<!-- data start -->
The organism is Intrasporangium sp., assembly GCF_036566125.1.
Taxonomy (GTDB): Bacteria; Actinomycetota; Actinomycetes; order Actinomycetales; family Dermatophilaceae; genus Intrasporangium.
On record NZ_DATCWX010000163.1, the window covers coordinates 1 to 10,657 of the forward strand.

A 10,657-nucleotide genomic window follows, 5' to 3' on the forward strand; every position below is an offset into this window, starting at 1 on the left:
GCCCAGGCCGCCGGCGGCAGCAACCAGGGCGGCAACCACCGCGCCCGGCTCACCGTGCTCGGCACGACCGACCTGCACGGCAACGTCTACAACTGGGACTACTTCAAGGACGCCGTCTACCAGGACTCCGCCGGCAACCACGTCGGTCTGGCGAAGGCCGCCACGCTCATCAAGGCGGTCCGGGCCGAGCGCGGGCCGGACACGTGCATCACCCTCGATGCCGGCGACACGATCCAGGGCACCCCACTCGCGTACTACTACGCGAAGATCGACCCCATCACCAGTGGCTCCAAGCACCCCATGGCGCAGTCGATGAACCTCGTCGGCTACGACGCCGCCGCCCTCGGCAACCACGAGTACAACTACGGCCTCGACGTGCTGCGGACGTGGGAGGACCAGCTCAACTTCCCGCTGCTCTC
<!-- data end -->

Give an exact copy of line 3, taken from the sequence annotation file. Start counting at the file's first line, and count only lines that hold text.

On record NZ_DATCWX010000163.1, the window covers coordinates 1 to 10,657 of the forward strand.